Perhaps Bellamy recalled those remarks as the Central Coast faithful completely lost their rag from the very second Storm captain Cameron Smith stepped onto the field against South Sydney on Sunday afternoon.
This wasn’t your run-of-the-mill booing. This was guttural, gurgling hate.
“And they didn’t stop for the whole game,” Channel Nine sideline commentator Brad Fittler reflected when contacted on Monday. “They’d have booed Santa Claus yesterday.”
Unlike the booing of Adam Goodes, which amped up several decibels the moment he called out racism in the middle of the MCG, it would be presumptuous to pinpoint exactly why rival fans are booing Smith with increasing volume and venom.
But I’ll have a guess, because this would be a rather short column if I didn’t.
I’ll say it’s because the game is so often played on his terms.
Fast, slow, stop, start, in attack, in defence, whether Melbourne are coasting on the scoreboard, trying to maintain a lead or haul in a deficit. He is Bobby Fischer in footy boots.
The Storm’s longstanding football manager Frank Ponissi has marvelled over the years at Smith’s impeccable timing. The captain is always the last to leave the dressing-room after a match, last on the team bus, last on the plane home.
Always the last but never late. Never. He has the same sense of time on the field.
Indeed, Smith appears to have a shot clock in his head, leaving it until the last nanosecond to take a drop out or kick at goal before being penalised.
In defence, he has mastered the art of staying involved in the tackle just long enough to slow down the ruck before he hears the shrill of the ref’s whistle.
“He was an octopus in a former life,” says Andrew Johns, who keeps saying publicly with increasing regularity that Smith is the best he’s seen. “But there are other subtleties in his game that people don’t see.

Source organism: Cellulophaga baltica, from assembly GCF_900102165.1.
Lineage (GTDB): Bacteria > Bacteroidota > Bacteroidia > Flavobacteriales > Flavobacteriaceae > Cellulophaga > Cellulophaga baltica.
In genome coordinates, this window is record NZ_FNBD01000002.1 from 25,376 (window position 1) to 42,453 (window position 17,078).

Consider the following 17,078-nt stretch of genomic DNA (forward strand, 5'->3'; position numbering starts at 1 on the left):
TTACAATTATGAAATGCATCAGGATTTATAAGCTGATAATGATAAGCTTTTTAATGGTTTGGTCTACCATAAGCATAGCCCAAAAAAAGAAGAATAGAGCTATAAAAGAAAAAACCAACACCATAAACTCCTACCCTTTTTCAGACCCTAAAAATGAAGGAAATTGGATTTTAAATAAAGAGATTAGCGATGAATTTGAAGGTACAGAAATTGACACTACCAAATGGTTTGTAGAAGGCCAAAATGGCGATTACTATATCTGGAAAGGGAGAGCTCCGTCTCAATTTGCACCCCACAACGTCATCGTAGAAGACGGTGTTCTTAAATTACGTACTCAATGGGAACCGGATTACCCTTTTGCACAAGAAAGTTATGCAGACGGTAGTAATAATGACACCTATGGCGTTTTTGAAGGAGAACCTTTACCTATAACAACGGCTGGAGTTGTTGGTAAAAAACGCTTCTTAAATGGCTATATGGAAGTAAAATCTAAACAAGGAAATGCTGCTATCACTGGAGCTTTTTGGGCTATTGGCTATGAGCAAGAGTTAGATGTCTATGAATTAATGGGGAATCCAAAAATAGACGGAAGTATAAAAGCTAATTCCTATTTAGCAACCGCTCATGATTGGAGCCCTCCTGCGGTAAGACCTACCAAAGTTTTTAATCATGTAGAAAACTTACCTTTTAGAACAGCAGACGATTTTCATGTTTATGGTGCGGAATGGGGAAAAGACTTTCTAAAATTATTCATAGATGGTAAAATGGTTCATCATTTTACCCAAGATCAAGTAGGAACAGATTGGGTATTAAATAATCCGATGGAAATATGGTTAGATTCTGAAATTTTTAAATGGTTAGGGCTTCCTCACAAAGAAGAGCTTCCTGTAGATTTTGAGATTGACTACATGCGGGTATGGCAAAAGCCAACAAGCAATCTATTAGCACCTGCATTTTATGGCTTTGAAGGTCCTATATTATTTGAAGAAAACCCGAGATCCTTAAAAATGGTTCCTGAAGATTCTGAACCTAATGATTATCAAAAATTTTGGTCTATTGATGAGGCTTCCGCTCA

“He did it with Cameron Munster’s try (in the 60th minute) when he came out of dummy half, went right, got one marker interested just long enough to throw the defensive line out before going the other way. It had a domino effect.
“When I’m sitting in the commentary box, I just want to shut up and watch and not say anything.”
Are all these valid reasons to boo him? Surely, it’s reason to marvel.
No, what turns opposition fans blue and purple with rage are the Jedi mind tricks Smith plays with referees.
Souths supporters were howling when centre James Roberts tried to take a quick tap, only for the play to be hauled back as Smith grabbed a table and ordered a soy latte and muffin to discuss the penalty with the referees.
Less than a week ago, NRL head of football Graham Annesley used his weekly media briefing to declare there would be no more extended dialogue between captains and whistleblowers.
“It’s not a crackdown,” Annesley said on Monday. “It’s just a reminder to players about thinking about those sort of things.”
The most interesting comments Smith has ever uttered on the topic came in his recent podcast with Matty Johns.
“Do I play the game?” Smith said in relation to his dialogue with refs. “We all do. You have a chat to the ref, a bit of a joke, and say, ‘Mate, they’ve had three or four penalties, we need one’. They’re not doing that because I asked them to. You’re just reminding them. You’re planting a seed. That’s being competitive. That’s just trying to get the best for your team.”
People dislike Cameron Smith for a lot of reasons. Good luck to them. Haters are gonna hate. But the referee business is where I don’t understand the hate of Cameron Smith.
Weren’t the best players we’ve ever seen also the best con artists?
Queensland’s Wally Lewis had referees wrapped around his pinkie, so much so that Sydney crowds booed him when he was Australian captain playing at the SCG.
Balmain hooker Benny Elias once famously bit his own hand in a scrum, claimed to the referee that Souths arch rival Mario Fenech had been the culprit and had poor old Mario sent off.
Perhaps, long into retirement, Smith will be respected and adored like Wally and Benny and all those other crafty players who we hated until they all retired and they couldn’t beat our beloved teams any longer.
Not that every hater is gonna hate.
About half an hour after the win on Sunday night, Smith was on the fence with South fans wanting selfies and autographs. The same ones who had booed him.
Veteran NRL ground manager Bobby Lanigan was nagging Storm officials to get him off the field so they could sing the team song so Bellamy could get to the post-match media conference.
Smith finally left the field … with about a minute to spare.
Andrew Webster is Chief Sports Writer of The Sydney Morning Herald.